Author

Ardian Shajkovci

Ardian Shajkovci has 38 articles published.

Ardian Shajkovci
Ardian Shajkovci, Ph.D., is a counter-terrorism researcher, lecturer and security analyst, with field research experience in the Middle East (Iraq, Syria, and Jordan), Western Europe, the Balkans, Kenya, and Central Asia. He is co-founder and director of recently initiated American Counterterrorism Targeting and Resilience Institute (ACTRI), a U.S.-based research center predominantly focused on the domestic aspects of terrorism-related threats. Past positions include Research Director and Senior Research Fellow at the International Center for the Study of Violent Extremism (ICSVE) and positions and consultancies with domestic and international organizations. Homeland security, disengagement from terrorism, violent extremist and terrorist group media communication strategy and information security, messaging and counter-messaging, and the strengthening of resilience to violent extremism and terrorism through application of the rule of law represent some of the areas of research interest. Ardian obtained his PhD. in Public Policy and Administration, with a focus on Homeland Security Policy, from Walden University. He obtained his M.A. in Public Policy and Administration, from Northwestern University, and a B.A. in International Relations and Diplomacy from Dominican University.

‘Soft-Power’ Counterterrorism: Turkey’s Military Presence in Somalia and Tactical and Operational Implications for Al-Shabaab

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The imperative for Turkey’s military presence in Somalia is often explained through the lens of phased and likely future withdrawal of the AU and AMISOM peacekeeping mission from the country.

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Somalia’s Foreign Policy, Al Shabaab, ISIS: Implications for Somalia, the Horn of Africa, and Beyond

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Among the most notable achievements of the current administration is the rebirth and development of the nation’s foreign policy, rooted in the vision and judgment of revitalizing the country’s international standing and sovereign decision-making agency.

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Arguments for and Against Trying European Foreign Terrorist Fighters in Syria

The decision came in the midst of failed negotiations with many foreign governments to facilitate repatriation.

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Damage Control: Beyond Discussions on Foreign Terrorist Fighter Repatriation, Rehabilitation, Reintegration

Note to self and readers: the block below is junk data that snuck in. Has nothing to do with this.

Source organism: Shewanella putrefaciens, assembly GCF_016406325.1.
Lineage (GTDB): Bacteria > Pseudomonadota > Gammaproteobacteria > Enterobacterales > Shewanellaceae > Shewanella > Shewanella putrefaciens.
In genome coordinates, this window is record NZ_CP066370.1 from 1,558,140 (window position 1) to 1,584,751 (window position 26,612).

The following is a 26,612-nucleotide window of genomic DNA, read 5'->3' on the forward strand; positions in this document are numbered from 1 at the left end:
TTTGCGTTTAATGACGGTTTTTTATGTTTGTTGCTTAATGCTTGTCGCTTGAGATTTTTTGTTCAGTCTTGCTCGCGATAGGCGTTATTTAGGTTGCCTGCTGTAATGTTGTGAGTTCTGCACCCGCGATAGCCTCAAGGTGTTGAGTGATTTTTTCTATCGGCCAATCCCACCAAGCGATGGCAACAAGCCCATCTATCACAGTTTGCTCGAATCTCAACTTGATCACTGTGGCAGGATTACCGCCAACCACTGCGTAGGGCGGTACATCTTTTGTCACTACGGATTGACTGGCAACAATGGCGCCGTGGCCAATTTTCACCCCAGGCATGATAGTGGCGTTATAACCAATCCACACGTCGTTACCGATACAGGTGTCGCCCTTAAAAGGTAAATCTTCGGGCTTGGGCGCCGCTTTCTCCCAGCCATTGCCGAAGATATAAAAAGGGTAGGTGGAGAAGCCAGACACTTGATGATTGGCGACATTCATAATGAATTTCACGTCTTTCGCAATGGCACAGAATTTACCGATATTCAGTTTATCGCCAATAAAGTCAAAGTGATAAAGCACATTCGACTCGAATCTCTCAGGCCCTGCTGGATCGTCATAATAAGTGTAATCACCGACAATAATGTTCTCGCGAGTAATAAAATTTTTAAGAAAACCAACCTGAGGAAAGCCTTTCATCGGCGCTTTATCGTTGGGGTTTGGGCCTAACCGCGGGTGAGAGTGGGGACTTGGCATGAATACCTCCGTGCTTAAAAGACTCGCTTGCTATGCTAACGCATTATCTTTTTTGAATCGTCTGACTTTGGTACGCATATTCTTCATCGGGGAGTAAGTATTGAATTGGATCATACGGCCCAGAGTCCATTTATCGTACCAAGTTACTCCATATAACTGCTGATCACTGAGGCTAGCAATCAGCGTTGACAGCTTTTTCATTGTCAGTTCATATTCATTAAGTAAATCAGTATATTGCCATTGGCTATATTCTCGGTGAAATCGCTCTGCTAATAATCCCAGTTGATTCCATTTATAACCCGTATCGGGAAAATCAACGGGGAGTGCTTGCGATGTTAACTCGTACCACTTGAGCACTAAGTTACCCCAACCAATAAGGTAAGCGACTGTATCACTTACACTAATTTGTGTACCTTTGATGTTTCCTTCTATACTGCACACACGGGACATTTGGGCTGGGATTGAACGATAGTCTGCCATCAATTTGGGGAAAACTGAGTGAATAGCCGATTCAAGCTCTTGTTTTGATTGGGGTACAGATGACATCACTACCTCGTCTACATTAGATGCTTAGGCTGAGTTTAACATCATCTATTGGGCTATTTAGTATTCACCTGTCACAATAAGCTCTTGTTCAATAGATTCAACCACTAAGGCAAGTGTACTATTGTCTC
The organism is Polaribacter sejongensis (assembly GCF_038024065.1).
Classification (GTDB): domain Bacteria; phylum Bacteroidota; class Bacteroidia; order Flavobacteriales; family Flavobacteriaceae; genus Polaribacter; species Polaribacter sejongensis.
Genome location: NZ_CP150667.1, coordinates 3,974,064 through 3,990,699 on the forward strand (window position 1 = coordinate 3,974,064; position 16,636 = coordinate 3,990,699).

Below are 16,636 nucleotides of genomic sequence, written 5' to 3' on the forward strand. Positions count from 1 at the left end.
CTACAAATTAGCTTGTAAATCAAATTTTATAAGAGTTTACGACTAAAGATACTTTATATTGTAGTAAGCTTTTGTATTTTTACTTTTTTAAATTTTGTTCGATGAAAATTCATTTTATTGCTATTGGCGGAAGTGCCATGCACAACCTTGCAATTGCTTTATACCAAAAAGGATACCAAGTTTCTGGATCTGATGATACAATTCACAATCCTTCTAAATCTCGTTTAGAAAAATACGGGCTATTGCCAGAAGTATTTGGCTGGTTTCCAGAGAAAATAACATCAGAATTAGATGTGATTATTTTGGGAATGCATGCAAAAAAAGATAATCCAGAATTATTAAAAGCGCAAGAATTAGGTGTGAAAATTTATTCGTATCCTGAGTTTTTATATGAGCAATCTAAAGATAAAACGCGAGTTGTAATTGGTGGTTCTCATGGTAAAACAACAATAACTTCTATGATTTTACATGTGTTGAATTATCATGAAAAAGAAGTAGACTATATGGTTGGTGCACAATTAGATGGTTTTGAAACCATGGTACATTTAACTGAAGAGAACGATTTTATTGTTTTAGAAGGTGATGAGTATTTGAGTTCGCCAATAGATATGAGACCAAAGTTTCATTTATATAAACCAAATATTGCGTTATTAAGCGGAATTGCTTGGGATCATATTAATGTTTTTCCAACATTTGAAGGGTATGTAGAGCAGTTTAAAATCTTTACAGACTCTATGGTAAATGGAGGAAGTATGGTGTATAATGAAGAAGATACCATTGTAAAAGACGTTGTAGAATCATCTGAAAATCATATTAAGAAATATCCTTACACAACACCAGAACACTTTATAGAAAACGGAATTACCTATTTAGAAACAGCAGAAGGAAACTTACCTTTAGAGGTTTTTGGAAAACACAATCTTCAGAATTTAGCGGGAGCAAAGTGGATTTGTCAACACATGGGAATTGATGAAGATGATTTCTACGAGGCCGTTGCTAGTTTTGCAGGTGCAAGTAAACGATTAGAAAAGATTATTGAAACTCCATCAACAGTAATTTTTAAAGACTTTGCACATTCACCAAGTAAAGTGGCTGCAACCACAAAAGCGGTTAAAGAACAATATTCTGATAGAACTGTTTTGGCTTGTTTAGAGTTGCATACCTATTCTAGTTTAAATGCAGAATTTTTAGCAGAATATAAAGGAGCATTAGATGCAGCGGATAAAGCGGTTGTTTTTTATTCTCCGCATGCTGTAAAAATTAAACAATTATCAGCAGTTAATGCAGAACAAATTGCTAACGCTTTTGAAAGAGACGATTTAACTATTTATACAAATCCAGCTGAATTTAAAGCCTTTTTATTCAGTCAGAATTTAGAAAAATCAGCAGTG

Many governments remain vested to find ways to encourage further defections and elicit defector support to reduce recruitment into, or support, for violent and terrorist groups.

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PERSPECTIVE: Making Sense of the Precarious Legal Landscape Following Iran’s Retaliatory Missile Attacks

The U.S.-Iran tensions are likely to persist, though many remain hopeful that Iran’s recent attacks on U.S. and Iraqi servicemembers could also offer an off-ramp away from a disastrous war that many around the world still fear.

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Killing Soleimani and Muhandis: AUMF Questions, Risks, and Regional Impacts

In labeling the killings as a warmongering blunder and not a deterrent against the threat posed by Iran, one must also consider the sequence of events that escalated the tensions.

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PERSPECTIVE: The Impact of Congress’ ‘Caesar Bill’ Against the Assad Regime

The proposed bill and the sanctions should signal a positive shift across the international community’s efforts to rally public condemnation in lending credibility to victims’ claims in the face of the Assad regime’s atrocities.

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Still More to Dissect in Pensacola Shooter’s Motive, Access to Weapon

Alshamrani purportedly posted a manifesto on Twitter just before the shooting and had denounced the United States “as a nation of evil.”

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Bin Laden vs. Baghdadi: Whose Death Stirred More Reaction from Jihadists?

Following bin Laden’s death, a number of campaigns were launched to disseminate information about bin Laden as a person. In one instance, a Facebook page was created with over 10,000 fans, leading to hundreds of comments.

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Options for Dealing with Turkey’s Campaign of Repatriating ISIS Members

Europe is currently bracing for new waves of repatriation of ISIS members previously held in Turkey following their capture. Suleyman Solu, Turkey’s interior minister, has stated that Turkey would not act as “a hotel for foreign Daesh/ISIS terrorists.”

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